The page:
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Simon Maxwell

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Climate Compatible Development: Pathway or Pipedream?

On 16 January, I was honoured to give the Anniversary Lecture at the Centre for Policy Dialogue in Dhaka, Bangladesh. The topic was 'Climate Compatible Development: Pathway or Pipedream'. The full text of the lecture can be downloaded from the CPD website, here. There is a video, here.  Press reports are here. And tv coverage is here.

Summary

The lecture addresses the challenges posed by ‘climate compatible development’. Is there a clear pathway to ‘zero-zero’ – eradicating poverty and simultaneously saving the planet? Or are the trade-offs and competing interests such that this is a pipedream?

The adoption of the new Sustainable Development Goals and the Paris agreement on climate change together pose a transformational challenge. This is so despite the fact that the concrete mitigation commitments made by countries in Paris amount to only about a quarter of those needed by 2030. In the longer-term, much more radical cuts will be needed, leading to complete elimination of CO2 by 2070, and of other greenhouse gases well before the end of the century.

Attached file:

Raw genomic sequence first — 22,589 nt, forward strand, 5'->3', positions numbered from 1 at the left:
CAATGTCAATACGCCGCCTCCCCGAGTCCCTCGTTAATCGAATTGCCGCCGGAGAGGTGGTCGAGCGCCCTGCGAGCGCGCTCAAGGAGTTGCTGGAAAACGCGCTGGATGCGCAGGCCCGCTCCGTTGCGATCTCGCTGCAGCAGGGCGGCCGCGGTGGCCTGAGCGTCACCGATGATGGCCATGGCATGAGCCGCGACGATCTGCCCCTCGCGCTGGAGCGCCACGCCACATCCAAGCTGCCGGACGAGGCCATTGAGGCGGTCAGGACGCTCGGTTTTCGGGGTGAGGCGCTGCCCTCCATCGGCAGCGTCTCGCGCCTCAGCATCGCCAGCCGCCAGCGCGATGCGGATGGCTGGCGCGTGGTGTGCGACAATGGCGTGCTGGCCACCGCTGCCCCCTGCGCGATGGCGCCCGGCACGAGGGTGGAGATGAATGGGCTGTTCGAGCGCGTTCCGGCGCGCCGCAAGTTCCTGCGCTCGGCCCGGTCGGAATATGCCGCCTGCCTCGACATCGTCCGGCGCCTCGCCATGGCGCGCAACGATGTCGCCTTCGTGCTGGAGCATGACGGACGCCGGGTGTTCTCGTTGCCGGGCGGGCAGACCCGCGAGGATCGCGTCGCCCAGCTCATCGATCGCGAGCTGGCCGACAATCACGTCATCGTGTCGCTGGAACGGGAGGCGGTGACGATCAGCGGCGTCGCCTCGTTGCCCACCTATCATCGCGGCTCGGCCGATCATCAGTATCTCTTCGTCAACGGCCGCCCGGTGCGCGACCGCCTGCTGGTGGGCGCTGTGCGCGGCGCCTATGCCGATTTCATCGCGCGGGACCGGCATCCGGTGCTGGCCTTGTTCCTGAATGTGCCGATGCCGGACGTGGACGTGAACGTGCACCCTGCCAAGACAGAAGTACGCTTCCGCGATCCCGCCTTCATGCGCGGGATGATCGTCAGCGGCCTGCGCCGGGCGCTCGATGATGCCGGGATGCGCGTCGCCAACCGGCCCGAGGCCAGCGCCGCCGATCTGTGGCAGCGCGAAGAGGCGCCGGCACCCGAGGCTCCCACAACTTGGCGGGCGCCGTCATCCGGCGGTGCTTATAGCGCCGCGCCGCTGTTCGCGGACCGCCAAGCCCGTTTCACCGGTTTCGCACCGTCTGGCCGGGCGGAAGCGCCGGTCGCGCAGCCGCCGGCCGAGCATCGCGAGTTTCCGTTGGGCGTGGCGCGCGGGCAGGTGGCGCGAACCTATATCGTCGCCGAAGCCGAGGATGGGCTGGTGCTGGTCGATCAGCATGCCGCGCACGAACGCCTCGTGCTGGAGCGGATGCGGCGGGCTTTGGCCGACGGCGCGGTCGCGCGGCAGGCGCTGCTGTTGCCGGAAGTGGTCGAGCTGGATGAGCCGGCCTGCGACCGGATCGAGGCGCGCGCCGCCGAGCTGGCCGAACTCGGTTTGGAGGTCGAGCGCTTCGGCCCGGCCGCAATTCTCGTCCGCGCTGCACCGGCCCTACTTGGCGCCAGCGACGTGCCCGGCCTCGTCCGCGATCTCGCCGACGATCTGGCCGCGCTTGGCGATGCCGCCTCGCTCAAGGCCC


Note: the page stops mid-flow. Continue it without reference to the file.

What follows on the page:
Climate compatible development offers a framework for thinking about the pathway for dealing with changes on this scale, while simultaneously achieving the poverty reduction and other targets embedded in the SDGs. Climate Compatible Development emphasises mitigation and adaptation within countries, but also the impact on individual countries of transformation in the wider global economy. In this context, innovation becomes a key concept, and competitiveness an essential tool.

Theoretical pathways to zero-zero are well-established, and appear particularly attractive when co-benefits like improved air quality or lower congestion are taken into account. However, the transition pathway is not friction-free. Three elements need to be assembled: policy leadership; policy design; and policy implementation.

The many issues raised by climate compatible development are familiar to development studies. Future work on climate and development must be informed by the lessons of past development research and policy-making; and must build on the values held by those working in the field.

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